Going backward in schools
Get a bunch of psychologists together who are also mothers, and there is bound to be scrutiny related to anything our children might come into contact with -- namely, the education system. So, when my good friend began expressing concern about the shifts in her local school district (Wake County, Raleigh, N.C.), I listened attentively but failed to fully grasp the implications.
Now that this story has reached a national stage, I think it would behoove us to pre-emptively examine where we stand as a city. In Wake County, newly elected school board members are working to change the way the students are assigned to schools.
Since 2000, the Wake County school board has focused on economic rather than racial variables and said no more than 40 percent of the students at any school could received free and reduced lunches, a standard measure of poverty in education. Because of this, high performing schools are not clustered in affluent neighborhoods. However, recent changes in the school board threaten to dismantle this system and replace it with a neighborhood school model that reifies racial and economic differences and weakens integration efforts.
It is only a matter of time before other school districts that have tried to maintain integrated schools will be subject to the same questions of cost and "social engineering" that led to the changes in Raleigh. People will need to be able to articulate the importance of integration without running away from the tough task. Name-calling and pigeon-holing (e.g., liberal, racist, forced busing, post racial) will only create a distraction from the severe problems at hand.
One new school board member of Wake County has stated that "This is Raleigh in 2010, not Selma, Alabama, in the 1960s - my life is integrated." As much as some would like to believe, we are not an integrated society. We are diverse on paper, increasingly so, but that does not mean we function in integrated spaces.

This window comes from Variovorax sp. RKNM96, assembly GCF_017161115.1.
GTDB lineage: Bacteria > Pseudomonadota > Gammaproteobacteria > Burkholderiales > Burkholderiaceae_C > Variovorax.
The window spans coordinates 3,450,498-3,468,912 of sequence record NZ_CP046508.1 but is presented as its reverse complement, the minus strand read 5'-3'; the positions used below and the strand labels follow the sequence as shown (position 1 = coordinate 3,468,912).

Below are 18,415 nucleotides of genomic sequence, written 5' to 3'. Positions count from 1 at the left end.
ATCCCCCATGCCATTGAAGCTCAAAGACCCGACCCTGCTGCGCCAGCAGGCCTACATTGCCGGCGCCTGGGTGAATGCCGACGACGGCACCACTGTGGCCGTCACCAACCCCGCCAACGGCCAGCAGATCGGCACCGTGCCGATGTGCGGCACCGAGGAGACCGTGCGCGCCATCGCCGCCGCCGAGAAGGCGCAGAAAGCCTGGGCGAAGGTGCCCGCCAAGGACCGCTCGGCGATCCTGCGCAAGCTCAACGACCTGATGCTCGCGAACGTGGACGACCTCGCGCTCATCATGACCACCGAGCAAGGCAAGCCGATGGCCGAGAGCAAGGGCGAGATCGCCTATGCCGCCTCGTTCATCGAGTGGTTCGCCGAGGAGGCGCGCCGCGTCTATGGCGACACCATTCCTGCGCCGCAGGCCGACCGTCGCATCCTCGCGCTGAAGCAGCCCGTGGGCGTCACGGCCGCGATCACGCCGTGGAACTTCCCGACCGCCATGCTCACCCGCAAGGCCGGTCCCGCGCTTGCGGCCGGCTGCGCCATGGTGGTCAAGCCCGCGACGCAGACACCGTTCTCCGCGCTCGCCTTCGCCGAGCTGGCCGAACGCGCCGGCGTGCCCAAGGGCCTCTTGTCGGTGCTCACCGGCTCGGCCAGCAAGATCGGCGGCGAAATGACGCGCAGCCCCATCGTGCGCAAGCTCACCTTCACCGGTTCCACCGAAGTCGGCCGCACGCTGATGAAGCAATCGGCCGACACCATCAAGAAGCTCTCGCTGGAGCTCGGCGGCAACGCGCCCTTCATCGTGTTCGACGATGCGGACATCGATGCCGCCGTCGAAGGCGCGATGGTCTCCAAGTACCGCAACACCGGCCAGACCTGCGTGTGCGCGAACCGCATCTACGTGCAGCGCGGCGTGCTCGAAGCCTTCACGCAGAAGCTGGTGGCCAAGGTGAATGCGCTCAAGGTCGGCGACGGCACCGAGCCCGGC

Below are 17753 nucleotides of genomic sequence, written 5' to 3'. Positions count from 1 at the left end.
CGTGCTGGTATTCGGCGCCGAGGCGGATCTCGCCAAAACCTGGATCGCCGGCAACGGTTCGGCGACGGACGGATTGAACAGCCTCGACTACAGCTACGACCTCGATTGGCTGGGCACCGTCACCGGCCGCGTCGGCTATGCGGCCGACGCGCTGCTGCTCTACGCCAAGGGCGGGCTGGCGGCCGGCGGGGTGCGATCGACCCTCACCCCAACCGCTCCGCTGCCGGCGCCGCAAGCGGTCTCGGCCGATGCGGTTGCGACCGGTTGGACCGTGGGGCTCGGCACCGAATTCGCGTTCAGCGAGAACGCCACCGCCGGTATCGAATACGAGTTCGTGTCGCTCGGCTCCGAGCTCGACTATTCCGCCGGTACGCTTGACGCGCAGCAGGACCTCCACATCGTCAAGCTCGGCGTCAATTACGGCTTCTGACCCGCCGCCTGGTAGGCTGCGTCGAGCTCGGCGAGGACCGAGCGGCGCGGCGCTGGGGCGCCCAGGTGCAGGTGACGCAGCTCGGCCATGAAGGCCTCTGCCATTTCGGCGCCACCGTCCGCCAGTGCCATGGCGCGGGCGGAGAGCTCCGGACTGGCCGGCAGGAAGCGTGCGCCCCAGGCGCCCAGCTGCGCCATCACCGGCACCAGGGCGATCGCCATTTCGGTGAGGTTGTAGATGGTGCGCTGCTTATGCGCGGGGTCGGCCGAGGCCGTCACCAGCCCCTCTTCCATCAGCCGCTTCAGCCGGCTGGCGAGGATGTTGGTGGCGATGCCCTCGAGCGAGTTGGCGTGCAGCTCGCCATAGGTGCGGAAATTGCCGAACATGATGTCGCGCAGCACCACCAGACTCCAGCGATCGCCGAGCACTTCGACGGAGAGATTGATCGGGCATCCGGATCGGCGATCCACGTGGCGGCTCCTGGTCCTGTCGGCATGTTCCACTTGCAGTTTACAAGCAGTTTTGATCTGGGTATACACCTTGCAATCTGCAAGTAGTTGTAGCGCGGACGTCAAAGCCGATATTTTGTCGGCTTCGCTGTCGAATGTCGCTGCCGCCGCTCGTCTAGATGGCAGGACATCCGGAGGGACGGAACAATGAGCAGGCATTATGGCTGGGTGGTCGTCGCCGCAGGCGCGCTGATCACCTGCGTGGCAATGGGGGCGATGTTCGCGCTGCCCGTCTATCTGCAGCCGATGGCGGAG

Public education as a whole needs an overhaul. That much is true. We've focused on test, teachers and students as the solution and source of the problem. Preparing our children to engage in a diverse world market from a young age is most certainly not the problem. Therefore, steps that will segregate rather than integrate our schools should be last on our list of where to focus our attention.
We have a public education system. If we fail to educate children today, we all lose out in the long run. I can understand the appeal of having neighborhood schools and local control. I am huge fan of community supported agriculture and buying locally. However, when it comes to education, we cannot get swept away by the local rhetoric.
To be clear, the opposite of local in this case is not federal. From a public education standpoint, we need to be mindful of the research that suggests that (1) exposure to diversity increases critical thinking and other cognitive outcomes, and (2) schools with concentrated rates of poverty lag behind. Sometimes focusing only on protecting, in the case educating, our own in the short run can lead to micro and macro problems in the long run. Hopefully the happenings of Wake County will prepare other districts to strengthen their articulation of the continued need for integration efforts.
Kira Hudson Banks, Ph.D., is assistant professor of psychology at Illinois Wesleyan University in Bloomington. The native of Edwardsville is a regular contributor to the Beacon. To reach her, contact Beacon features and commentary editor Donna Korando.